In court, it came out that Shackleford had a life-long history of physically abusing women and children. He'd lived most of his life in mental hospitals and jails. The woman Shackleford had shot point-blank in the neck was his ex-wife. She'd gone into the prison system to teach legal skills, and taught him to be a para-legal. Using these skills he'd learned from his victim, he'd already filed an appeal to his murder convictions.

He told the court that he and a group of white supremacists had built and buried anthrax bombs in the Spokane area, and if the state killed him those bombs would eventually explode, killing thousands.

He told the police that I was harassing him, sending him things in the mail at a time when I didn't even know his name.

The prosecution team started calling his kind of grandiose yarn a "Shackle-Freudian" lie.

But still, did I want this man to die?

A friend of mine told me Karl Marx's theory that in order to commit a crime, you must make your victim your enemy. You justify crime after crime by making more people your enemy until you're left alone. You're isolated in a world you've decided is entirely against you. At that point, Marx said, the only way to bring the criminal back into humanity is to capture and punish him. His punishment becomes his redemption. It's an act of kindness.

Another friend, a Buddhist, said how every life requires the death of so many other things. Plants, animals, other people. This is life. Life is death. We can only hope to make the best use of the lives we live at the cost of so many others. He said, a terrible person should not be allowed to continue taking the lives of any other living things.

With all this on my mind, I finished the final re-write on Lullaby and sent it back to New York by next-day Fedex on September 10th, 2001.

What had started out as a dark, funny book about witchcraft became a story about the constant power struggle that is life. The struggle between generations. Between people and animals. Between men and women. Rich and poor. Individuals and corporations. Between cultures.

On a trivial level, the book is about my neighborhood's struggle to deal with a local woman who opens every window and blasts every sunny day with her record collection. Bagpipes, Chinese opera, you name it. Noise pollution. After some days and weeks of her blaring noise, I could've killed her. It got impossible to work at home. So I traveled, writing on the road.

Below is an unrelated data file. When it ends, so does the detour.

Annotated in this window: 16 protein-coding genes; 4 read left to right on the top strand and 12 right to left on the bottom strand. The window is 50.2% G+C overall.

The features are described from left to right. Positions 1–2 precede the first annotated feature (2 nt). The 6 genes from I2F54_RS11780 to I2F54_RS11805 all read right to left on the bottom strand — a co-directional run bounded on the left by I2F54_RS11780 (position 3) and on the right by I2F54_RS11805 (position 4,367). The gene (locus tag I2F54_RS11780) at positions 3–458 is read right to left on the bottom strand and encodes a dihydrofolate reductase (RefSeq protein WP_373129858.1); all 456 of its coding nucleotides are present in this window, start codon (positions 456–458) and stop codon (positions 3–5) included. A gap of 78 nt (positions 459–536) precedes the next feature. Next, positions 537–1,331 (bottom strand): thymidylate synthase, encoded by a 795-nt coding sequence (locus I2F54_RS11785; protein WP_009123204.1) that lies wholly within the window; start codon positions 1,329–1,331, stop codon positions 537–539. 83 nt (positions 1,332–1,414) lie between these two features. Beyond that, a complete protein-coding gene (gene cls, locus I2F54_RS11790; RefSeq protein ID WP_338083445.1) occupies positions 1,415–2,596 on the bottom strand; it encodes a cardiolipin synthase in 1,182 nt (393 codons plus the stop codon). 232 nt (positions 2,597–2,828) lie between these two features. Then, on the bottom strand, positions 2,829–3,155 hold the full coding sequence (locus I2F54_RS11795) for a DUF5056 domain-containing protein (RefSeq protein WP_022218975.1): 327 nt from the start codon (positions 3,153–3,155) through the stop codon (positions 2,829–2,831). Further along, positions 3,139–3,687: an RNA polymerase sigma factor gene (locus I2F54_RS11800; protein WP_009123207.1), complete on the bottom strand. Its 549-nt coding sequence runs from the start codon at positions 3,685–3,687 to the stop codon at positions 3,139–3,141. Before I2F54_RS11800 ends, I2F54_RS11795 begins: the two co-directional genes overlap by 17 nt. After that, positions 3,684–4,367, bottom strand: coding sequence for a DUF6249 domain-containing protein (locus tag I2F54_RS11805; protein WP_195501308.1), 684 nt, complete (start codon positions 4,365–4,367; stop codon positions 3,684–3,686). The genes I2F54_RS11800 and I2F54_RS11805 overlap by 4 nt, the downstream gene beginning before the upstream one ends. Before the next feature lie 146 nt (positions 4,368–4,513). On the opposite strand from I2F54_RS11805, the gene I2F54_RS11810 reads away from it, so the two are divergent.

A month later, the State of Idaho sentenced Dale Shackleford to die.

While I was on book tour, my neighbor packed her huge stereo and million records and disappeared.

I wrote the court, asking if I could witness the execution.

There, but for the grace of God, go I.

What Our Readers Are Saying

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Average customer rating based on 4 comments:

rewjr, July 6, 2011 (view all comments by rewjr)
I discovered Chuck Palahniuk in an article on Wikipedia. I started with Lullaby and couldn't put it down. I finished in about a day and a half and started on Diary, the next book in a trilogy. Lullaby was funny, frightening, engrossing. I have recommended it to more than one friend as I will Diary.
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lupoman, December 31, 2008 (view all comments by lupoman)
This bizarre tale of a lullaby that is lethal when spoken is probably one of the best stories this author has written. It's darkly humorous with many twists and turns, and is also a quick read. Bravo! five stars
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Clark, July 26, 2007 (view all comments by Clark)
This is one of the best books I have ever read. Chuck Palahniuk is one of the most skilled writers in the field today. His style is unique, in a class of its own. If you have not read this book yet, now is the time.
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(19 of 28 readers found this comment helpful)
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Product Details

Palahniuk, Chuck
Anchor Books
Horror - General
Horror fiction
General Fiction
fiction;horror;novel;satire;contemporary fiction;dark humor;magic;dark;contemporary;death;nihilism;american;humor;literature;sids;palahniuk;chuck palahniuk;fantasy;culling song;mystery;murder;thriller;sudden infant death syndrome;journalism;power;incantat
fiction;horror;novel;satire;contemporary fiction;dark humor;magic;dark;contemporary;death;nihilism;american;humor;literature;sids;palahniuk;chuck palahniuk;fantasy;culling song;mystery;murder;thriller;sudden infant death syndrome;journalism;power;incantat